We Are Chicago aims to bring a focus to the fact that the city of Chicago’s problems lie beyond a simple law and order solution – socially, there are systemic barriers in place for Chicago youth that demand a more pragmatic approach to fix. Players get to experience such barriers first-hand in the 2-3 hours it will take for them to go through a week or so in the life of Aaron, a Chicago teenager approaching highschool graduation in We Are Chicago. As the big day approaches, everything from the dangers of gangs recruiting high school students, the necessity of a part-time job to help support his family, and trying to put on a brave face for his little sister will all come to a climax in this Chicago-centric educational entertainment title.
Developer Culture Shock Games built the plot and dialogue around the studio’s experience from interviewing several Chicago residents and local non-profit organizations, though this dialogue often presents itself in a pretty heavy-handed after-school format, which is roughly what We Are Chicago ends up being. Within the game, players will find materials from nonprofit organizations like Reclaim Our Kids and All Stars Project of Chicago, which are both set to receive a portion of the game’s profits. Good-nature intentions aside, however, We Are Chicago stumbles when it comes to presenting a polished and ultimately memorable gameplay experience, failing to capitalize on the depth of its poignant subject material.
As one might have expected in a game that places such an emphasis on its interview-curated dialogue, most of We Are Chicago is spent listening to characters talk and discussing things like college, work, gangs, and the importance of friends and family. While all of the characters Aaron interacts with are voiced, Aaron himself is not, which sometimes leads to some awkward conversational pacing due to awkward-feeling moments of silence. Plenty of the game takes place in on-the-rails slow walks down neighborhood streets, a process that will leave gamers frustrated with its excruciatingly slow pace as the game slowly attempts to build up its character depth.
Things take a turn for the perplexing when players are forced to go through awkward ‘shift work’ segments of gameplay, which have players them orders at a local fast food joint and counting change for customers. Here, the gameplay comes to an obvious halt and players who were invested in the storyline will begrudge Culture Shock Games for the way it tried to show that Aaron was stuck doing tedious work in a dead end job – the message gets received, but at the sacrifice of any semblance of pacing the game had managed to build. The same can be said for some of the other random mundane tasks players will perform throughout the game, like placing table utensils for dinner or aimlessly telling Aaron what to be distracted by during his school tests.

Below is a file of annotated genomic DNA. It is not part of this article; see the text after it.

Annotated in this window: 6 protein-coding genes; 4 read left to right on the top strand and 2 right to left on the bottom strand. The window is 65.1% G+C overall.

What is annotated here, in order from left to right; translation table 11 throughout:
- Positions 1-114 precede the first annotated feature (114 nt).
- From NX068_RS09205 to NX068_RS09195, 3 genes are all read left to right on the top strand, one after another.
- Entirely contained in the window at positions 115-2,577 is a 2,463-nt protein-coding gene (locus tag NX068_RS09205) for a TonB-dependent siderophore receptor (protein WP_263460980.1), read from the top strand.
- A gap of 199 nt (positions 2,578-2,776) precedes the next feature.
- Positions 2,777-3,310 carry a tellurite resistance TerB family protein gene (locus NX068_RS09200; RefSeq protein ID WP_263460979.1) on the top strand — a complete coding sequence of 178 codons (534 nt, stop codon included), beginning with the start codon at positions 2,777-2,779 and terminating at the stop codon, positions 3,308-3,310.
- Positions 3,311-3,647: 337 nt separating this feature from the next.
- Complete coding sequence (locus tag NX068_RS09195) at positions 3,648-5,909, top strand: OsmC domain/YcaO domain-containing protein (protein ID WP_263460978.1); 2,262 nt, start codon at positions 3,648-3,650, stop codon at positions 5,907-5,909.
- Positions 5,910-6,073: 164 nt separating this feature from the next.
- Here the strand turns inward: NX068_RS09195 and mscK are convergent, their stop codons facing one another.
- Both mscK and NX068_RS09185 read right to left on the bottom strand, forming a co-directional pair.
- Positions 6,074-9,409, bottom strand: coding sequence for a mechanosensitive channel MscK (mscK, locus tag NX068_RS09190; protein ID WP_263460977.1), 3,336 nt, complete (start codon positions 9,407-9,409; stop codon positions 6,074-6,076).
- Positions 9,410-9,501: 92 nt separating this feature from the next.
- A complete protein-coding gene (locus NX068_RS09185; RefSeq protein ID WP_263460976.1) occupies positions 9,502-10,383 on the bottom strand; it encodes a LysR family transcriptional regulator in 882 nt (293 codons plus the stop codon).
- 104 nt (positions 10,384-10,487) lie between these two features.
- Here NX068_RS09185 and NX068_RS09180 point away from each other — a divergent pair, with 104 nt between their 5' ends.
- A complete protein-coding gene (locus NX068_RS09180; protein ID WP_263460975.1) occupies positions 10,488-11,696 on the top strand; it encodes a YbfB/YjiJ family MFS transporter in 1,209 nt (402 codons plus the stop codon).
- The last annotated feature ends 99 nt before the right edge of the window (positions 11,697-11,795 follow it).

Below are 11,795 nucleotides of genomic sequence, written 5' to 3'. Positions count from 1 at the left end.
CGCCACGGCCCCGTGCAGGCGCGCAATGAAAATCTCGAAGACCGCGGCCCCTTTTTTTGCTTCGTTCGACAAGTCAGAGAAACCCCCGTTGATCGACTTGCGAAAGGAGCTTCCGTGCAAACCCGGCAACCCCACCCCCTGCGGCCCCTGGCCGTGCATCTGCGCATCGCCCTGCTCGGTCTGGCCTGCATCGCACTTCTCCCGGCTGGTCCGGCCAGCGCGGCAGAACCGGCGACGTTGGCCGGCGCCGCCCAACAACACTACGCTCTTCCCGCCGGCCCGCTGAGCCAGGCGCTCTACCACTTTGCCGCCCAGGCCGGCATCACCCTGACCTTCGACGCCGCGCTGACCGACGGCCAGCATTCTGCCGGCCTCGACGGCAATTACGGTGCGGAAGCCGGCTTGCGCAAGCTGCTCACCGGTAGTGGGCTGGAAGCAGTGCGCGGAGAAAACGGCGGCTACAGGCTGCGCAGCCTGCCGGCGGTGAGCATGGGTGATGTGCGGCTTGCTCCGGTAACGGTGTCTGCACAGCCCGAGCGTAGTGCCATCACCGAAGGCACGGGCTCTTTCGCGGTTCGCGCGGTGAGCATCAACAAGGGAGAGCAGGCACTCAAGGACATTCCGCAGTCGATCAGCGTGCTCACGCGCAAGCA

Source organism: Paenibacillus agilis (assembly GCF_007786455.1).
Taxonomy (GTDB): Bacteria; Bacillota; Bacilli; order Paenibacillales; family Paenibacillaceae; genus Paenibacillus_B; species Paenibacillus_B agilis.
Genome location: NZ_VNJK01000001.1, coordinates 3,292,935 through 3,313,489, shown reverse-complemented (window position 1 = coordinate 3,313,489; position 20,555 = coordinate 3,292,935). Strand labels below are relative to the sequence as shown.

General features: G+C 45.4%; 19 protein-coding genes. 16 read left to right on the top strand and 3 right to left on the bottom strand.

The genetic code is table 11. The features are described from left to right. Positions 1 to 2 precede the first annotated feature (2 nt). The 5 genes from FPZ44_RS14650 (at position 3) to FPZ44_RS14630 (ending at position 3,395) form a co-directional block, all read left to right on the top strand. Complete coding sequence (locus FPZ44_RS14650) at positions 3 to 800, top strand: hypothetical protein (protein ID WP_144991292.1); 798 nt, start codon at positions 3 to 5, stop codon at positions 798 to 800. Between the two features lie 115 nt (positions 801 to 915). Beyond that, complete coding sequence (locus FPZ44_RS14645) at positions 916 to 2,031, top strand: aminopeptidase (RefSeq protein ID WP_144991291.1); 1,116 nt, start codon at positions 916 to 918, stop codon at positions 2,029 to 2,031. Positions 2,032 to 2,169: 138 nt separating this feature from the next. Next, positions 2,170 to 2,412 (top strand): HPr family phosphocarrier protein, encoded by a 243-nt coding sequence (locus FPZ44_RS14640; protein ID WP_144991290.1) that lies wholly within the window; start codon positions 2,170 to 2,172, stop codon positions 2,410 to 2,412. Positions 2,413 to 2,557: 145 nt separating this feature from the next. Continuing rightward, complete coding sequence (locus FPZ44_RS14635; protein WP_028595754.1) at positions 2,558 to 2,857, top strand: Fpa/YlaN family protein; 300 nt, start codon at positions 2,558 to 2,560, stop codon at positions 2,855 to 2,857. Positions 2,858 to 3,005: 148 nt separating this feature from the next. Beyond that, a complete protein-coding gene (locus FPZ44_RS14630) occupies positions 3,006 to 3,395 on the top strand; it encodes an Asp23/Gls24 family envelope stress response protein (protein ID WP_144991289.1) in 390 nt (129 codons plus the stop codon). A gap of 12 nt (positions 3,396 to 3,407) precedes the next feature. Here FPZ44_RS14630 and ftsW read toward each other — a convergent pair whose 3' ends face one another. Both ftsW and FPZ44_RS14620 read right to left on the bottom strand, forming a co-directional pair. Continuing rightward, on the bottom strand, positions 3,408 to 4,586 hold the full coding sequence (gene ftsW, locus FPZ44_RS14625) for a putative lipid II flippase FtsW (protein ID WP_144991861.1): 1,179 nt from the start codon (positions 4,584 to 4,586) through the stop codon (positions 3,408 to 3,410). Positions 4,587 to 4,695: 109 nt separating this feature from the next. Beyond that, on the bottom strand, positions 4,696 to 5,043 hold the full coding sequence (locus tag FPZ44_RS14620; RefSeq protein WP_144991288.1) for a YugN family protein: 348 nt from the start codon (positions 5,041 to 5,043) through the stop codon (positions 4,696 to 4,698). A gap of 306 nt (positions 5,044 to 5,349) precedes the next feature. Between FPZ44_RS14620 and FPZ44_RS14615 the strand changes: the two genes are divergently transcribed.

Fans of TellTale Games will see a familiar notification system present in We Are Chicago, as the game will tell players things like ‘someone will remember this’ or ‘someone appreciates that’. The difference here, though, is that TellTale Games objectively shows that these choices made a difference, and that the player’s conversational choices will split the game into different paths down the road. This sense of impacting the potential outcome isn’t present in We Are Chicago, and we’re still not sure if this notification system harbored any actual gameplay-related functions with it, as it seemed to be aimless flavor text.
Graphically, We Are Chicago lies somewhere between a Grand Theft Auto: San Andreas modification and Gone Home. Gamers willing to purchase the educational drama probably won’t be in it for the graphics, which would be forgivable as a whole if the the engine didn’t keep rendering quite a few hiccups as the game progressed. During one of the final scenes of the game, a man was gesturing with a gun that started to levitate in the air a few feet in front of him, ruining the gravitas of one of the game’s final – and, unfortunately, predictable – moments.
At its heart, We Are Chicago offers an important message about the dangers facing inner-city youth in the Chicago area, but despite its good intentions the game fails to leave a lasting impact. Some players may find themselves feeling intertwined with Aaron’s life as the game progresses, which makes it such a shame that little graphical bugs and glitches show the lack of polish in We Are Chicago, and long bouts of downright boring content and awkward pacing undermine the themese. We Are Chicago feels most appropriate on a school shelf, but it’s a hard sell for consumers who aren’t being graded on participation.
We Are Chicago is available now for PC, Mac, and Linux. Game Rant was provided a PC code for this review.